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How to Get Steady Motion in Video Shots Hand-held, Without Using Any Equipment

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Read Time: 3 min

One of the simplest ways to stabilize your shot is to brace your camera against your gut, cradling it with a hand underneath the lens. If you have a camera strap, pulling on it to make it taut helps steady your camera. Better yet, you can brace your camera against physical objects, or place it on a bag or sweatshirt on the ground.

This lesson introduces the best no-cost tips and ideas for creating steady motion in your video, using your body and a camera strap.

Getting Started: Manually Stabilizing Handheld Footage

If you have a strap, one of the easiest things you can do is to pull on the strap and make it taught. Even if your camera is way out in front of you, it will definitely help you to get much more stable footage. Slip the strap under one arm to make it a bit more comfortable, and pull the camera forward to create tension.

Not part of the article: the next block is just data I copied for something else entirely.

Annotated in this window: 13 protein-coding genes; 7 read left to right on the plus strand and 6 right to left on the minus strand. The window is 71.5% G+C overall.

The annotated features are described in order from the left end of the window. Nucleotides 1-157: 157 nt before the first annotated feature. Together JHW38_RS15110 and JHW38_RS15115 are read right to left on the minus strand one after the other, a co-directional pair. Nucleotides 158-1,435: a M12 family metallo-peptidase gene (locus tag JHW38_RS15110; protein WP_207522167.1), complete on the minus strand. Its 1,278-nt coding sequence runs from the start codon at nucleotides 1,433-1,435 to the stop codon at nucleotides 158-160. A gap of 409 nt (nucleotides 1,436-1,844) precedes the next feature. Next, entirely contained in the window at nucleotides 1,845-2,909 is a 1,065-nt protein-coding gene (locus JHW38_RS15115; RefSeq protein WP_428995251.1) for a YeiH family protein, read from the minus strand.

If you don't have a strap or if you don't want to use yours, you can use your body to stabilize your camera. Instead of holding the camera out far like you did with the strap on, is to bring it close to your body. You actually want to push it against your hard pretty hard, even pushing your gut out a bit to help aid to the stability. This a very comfortable position to shoot long handheld shots, you can easily maintain a stable shot up to 15-20 seconds.

If you get tired or are loosing stamina another thing you can do is use static objects around you to help stabilize the camera.

Use a railing, use the floor, the ground. We can press against the side of a wall and just use the stuff that is around to help stabilize the footage. This is an example of how a flip-out LCD screen can help you use a variety static objects to achieve stable footage. If your screen doesn't have any articulation, you'd find it pretty difficult to operate the camera and frame your shots properly.

If you are looking to get a shot that's closer to the ground, using your knee is a good option you have. Place one knee down, and press your body against a wall.

Another option is a bag or sweater under your camera, using that to achieve the desired angle while providing the support to capture a stable shot. If it's a bean bag, even better.


There are just a few of the ways you can stabilize your footage using just a camera strap and utilizing your environment to aid your shots. In the next lesson we'll talk about how to get high and low shots using a top handle, rotating the hand grip, to get a bit more variety in our shooting angles. 

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